## ACKNOWLEDGMENTS

T.O. acknowledges support from the Swedish Research Council (Vetenskapsrådet) through Contract No. 2017-03934 and the KTH Royal Institute of Technology for a sabbatical period at the University of Iceland. S.Z. was supported, in part, by the National Natural Science Foundation of China under Grant Nos. 11775232 and 11835013 and by the CAS Center for Excellence in Particle Physics.

### APPENDIX A: HERMITIAN QUANTUM MECHANICS

In ordinary quantum mechanics, the wave functions or the state vectors |*ψ*⟩ (in Dirac’s bra-ket notations) are used to describe the state of a quantum system. The complex vector space, which is spanned by the state vectors, can be further endowed with a proper inner product, forming the Hilbert space $H$. The time evolution of the state vectors is governed by the Hamiltonian operator $H$, which is usually assumed to be Hermitian with respect to the inner product defined as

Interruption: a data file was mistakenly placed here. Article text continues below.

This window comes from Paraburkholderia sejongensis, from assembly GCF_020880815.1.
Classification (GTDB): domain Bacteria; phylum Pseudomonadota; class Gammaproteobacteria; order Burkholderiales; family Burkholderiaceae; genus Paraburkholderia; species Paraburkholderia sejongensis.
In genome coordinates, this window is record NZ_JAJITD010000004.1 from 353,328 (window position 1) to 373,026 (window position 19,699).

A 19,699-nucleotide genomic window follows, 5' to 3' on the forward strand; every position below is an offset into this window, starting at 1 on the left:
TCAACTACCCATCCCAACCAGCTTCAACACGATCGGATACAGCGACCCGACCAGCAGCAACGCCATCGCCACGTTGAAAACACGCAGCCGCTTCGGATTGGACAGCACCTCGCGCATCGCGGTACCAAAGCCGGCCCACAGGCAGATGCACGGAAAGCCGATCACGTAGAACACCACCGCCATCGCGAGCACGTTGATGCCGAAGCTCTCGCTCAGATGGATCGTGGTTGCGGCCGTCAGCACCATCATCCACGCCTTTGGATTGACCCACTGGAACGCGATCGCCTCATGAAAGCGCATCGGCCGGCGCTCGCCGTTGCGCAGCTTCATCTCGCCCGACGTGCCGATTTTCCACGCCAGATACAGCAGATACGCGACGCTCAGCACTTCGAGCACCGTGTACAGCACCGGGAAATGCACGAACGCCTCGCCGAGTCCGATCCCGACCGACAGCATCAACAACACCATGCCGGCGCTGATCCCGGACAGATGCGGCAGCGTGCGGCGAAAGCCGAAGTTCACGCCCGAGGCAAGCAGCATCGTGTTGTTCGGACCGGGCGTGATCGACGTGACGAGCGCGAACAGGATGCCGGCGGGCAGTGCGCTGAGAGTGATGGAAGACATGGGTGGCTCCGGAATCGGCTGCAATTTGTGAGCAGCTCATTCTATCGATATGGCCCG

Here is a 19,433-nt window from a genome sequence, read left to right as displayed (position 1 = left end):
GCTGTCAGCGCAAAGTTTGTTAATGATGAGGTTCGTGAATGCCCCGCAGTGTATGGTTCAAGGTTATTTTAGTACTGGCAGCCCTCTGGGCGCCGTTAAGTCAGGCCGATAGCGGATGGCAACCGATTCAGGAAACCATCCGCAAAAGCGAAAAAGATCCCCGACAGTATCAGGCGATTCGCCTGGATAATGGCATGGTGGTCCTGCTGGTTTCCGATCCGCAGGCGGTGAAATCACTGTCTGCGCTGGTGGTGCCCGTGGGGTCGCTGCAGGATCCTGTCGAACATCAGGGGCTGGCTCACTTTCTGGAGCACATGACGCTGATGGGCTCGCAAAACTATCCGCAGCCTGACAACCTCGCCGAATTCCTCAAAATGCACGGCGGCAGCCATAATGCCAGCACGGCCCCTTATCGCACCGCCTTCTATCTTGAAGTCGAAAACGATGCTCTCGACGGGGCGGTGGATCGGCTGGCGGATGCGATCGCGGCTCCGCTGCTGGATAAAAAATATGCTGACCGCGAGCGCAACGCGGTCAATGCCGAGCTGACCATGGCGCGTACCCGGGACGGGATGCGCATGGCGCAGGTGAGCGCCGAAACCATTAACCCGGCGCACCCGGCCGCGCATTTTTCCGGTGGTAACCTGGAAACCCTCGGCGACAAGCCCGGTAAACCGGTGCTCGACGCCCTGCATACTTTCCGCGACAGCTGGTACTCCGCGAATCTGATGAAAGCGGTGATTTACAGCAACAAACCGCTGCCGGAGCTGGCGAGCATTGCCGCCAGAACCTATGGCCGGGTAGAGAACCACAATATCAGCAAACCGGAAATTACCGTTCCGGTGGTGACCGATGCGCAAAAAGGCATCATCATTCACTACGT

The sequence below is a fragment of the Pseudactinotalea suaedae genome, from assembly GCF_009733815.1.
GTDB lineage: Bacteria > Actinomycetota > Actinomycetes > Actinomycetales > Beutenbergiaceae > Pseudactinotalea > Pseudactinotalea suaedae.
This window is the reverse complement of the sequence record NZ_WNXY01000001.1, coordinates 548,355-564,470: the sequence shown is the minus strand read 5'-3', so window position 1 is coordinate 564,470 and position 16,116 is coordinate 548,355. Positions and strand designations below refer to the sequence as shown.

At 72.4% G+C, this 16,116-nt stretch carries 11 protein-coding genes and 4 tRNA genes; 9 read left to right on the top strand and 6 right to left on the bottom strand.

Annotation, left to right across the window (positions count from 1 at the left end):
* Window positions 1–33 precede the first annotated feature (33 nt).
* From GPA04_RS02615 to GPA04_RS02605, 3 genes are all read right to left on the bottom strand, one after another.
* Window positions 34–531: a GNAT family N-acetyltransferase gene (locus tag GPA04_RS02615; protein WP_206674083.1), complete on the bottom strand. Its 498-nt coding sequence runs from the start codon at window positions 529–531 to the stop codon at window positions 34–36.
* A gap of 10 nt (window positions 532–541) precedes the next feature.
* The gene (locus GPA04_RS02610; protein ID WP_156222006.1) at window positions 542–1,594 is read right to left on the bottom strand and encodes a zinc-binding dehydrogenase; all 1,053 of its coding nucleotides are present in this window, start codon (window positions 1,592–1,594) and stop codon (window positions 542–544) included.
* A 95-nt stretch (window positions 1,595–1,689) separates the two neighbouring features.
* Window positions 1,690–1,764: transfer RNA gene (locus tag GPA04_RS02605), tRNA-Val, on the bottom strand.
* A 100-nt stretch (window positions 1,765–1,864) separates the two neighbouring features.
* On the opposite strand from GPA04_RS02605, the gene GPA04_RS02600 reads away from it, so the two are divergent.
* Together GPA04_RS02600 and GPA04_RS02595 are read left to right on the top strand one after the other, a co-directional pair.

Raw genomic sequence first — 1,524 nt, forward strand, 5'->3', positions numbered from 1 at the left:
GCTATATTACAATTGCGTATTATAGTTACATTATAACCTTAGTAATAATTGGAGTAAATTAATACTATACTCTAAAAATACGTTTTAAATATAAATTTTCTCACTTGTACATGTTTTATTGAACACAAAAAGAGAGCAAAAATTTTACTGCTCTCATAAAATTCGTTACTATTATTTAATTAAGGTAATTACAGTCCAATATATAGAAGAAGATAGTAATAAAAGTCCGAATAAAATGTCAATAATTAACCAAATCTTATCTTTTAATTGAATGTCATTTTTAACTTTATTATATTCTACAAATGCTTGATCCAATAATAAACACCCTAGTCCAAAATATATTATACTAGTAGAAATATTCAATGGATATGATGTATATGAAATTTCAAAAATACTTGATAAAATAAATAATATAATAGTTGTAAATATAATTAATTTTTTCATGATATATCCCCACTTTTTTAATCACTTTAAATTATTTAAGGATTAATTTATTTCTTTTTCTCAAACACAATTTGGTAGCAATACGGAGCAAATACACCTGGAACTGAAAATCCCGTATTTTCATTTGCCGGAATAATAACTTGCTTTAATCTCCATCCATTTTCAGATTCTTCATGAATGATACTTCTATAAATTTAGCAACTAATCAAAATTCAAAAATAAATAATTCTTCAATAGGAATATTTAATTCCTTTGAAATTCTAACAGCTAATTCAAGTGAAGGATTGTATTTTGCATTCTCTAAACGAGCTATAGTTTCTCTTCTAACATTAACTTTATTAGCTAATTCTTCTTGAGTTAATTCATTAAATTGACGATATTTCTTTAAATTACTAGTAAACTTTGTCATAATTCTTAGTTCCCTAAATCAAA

where ⟨*ψ*| ≡ |*ψ*⟩^{†}, with the dagger “†” being the complex conjugate and matrix transpose, and “⋅” denotes ordinary matrix multiplication. The exact meaning of matrix transpose and multiplication will become clear later.

For clarity, we only consider a finite-dimensional Hilbert space for which one can always find a linearly independent and complete set of state vectors |*e*_{i}⟩ (for *i* = 1, 2, …, *N* with *N* being a positive integer), and any state vector |*ψ*⟩ can then be expressed as a linear superposition of them, viz.,

where *c*_{i} (for *i* = 1, 2, …, *N*) are complex coefficients. It is convenient to choose the set of basis vectors ${|ei\u3009}i=1N$ to be an orthonormal basis such that the column vectors |*e*_{i}⟩ (for *i* = 1, 2, …, *N*) are orthonormal to each other, i.e., $|ei\u3009j=\delta ij$, where $|ei\u3009j$ is the *j*th component of the *i*th column vector |*e*_{i}⟩ and *δ*_{ij} is the Kronecker delta. In this orthonormal basis, we have ⟨*e*_{i}|*e*_{j}⟩ = *δ*_{ij} according to the Euclidean inner product given in Eq. (A1). Any operator $O$ in the Hilbert space $H$ is acting on the state vectors and can be represented by a matrix *O*, whose matrix elements are given by